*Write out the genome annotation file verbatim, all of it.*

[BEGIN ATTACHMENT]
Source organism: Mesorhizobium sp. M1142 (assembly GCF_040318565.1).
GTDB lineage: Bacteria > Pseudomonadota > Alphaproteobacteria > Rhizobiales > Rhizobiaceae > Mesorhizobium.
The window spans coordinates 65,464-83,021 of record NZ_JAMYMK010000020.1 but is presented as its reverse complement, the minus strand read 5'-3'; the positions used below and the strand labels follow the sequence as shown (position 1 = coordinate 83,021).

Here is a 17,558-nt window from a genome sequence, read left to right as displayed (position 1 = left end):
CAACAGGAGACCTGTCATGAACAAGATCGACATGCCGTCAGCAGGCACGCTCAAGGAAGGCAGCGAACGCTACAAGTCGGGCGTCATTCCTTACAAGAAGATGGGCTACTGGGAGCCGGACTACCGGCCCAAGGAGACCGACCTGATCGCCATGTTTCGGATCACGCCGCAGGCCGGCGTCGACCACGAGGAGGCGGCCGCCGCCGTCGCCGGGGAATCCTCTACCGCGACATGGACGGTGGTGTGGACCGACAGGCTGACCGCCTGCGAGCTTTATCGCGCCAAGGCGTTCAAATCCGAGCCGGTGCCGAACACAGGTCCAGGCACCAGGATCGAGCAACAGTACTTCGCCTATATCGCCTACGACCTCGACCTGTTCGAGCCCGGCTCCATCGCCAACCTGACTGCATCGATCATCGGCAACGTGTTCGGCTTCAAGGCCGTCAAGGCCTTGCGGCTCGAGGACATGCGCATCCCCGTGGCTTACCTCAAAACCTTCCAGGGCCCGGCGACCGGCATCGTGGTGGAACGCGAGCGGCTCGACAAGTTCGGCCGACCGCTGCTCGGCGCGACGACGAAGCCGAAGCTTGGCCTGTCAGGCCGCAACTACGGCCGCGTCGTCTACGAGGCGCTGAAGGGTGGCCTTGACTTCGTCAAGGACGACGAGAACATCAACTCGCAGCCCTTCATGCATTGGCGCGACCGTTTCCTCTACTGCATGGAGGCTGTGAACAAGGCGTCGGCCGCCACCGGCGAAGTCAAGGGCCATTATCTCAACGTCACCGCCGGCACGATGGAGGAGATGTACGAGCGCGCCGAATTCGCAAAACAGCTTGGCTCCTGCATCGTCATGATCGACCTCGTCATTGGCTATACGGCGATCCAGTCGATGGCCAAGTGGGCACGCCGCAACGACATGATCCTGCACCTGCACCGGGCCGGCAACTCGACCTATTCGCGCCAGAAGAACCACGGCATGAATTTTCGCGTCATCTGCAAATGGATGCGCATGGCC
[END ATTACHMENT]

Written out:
Source organism: Mesorhizobium sp. M1142 (assembly GCF_040318565.1).
GTDB lineage: Bacteria > Pseudomonadota > Alphaproteobacteria > Rhizobiales > Rhizobiaceae > Mesorhizobium.
The window spans coordinates 65,464-83,021 of record NZ_JAMYMK010000020.1 but is presented as its reverse complement, the minus strand read 5'-3'; the positions used below and the strand labels follow the sequence as shown (position 1 = coordinate 83,021).

Here is a 17,558-nt window from a genome sequence, read left to right as displayed (position 1 = left end):
CAACAGGAGACCTGTCATGAACAAGATCGACATGCCGTCAGCAGGCACGCTCAAGGAAGGCAGCGAACGCTACAAGTCGGGCGTCATTCCTTACAAGAAGATGGGCTACTGGGAGCCGGACTACCGGCCCAAGGAGACCGACCTGATCGCCATGTTTCGGATCACGCCGCAGGCCGGCGTCGACCACGAGGAGGCGGCCGCCGCCGTCGCCGGGGAATCCTCTACCGCGACATGGACGGTGGTGTGGACCGACAGGCTGACCGCCTGCGAGCTTTATCGCGCCAAGGCGTTCAAATCCGAGCCGGTGCCGAACACAGGTCCAGGCACCAGGATCGAGCAACAGTACTTCGCCTATATCGCCTACGACCTCGACCTGTTCGAGCCCGGCTCCATCGCCAACCTGACTGCATCGATCATCGGCAACGTGTTCGGCTTCAAGGCCGTCAAGGCCTTGCGGCTCGAGGACATGCGCATCCCCGTGGCTTACCTCAAAACCTTCCAGGGCCCGGCGACCGGCATCGTGGTGGAACGCGAGCGGCTCGACAAGTTCGGCCGACCGCTGCTCGGCGCGACGACGAAGCCGAAGCTTGGCCTGTCAGGCCGCAACTACGGCCGCGTCGTCTACGAGGCGCTGAAGGGTGGCCTTGACTTCGTCAAGGACGACGAGAACATCAACTCGCAGCCCTTCATGCATTGGCGCGACCGTTTCCTCTACTGCATGGAGGCTGTGAACAAGGCGTCGGCCGCCACCGGCGAAGTCAAGGGCCATTATCTCAACGTCACCGCCGGCACGATGGAGGAGATGTACGAGCGCGCCGAATTCGCAAAACAGCTTGGCTCCTGCATCGTCATGATCGACCTCGTCATTGGCTATACGGCGATCCAGTCGATGGCCAAGTGGGCACGCCGCAACGACATGATCCTGCACCTGCACCGGGCCGGCAACTCGACCTATTCGCGCCAGAAGAACCACGGCATGAATTTTCGCGTCATCTGCAAATGGATGCGCATGGCC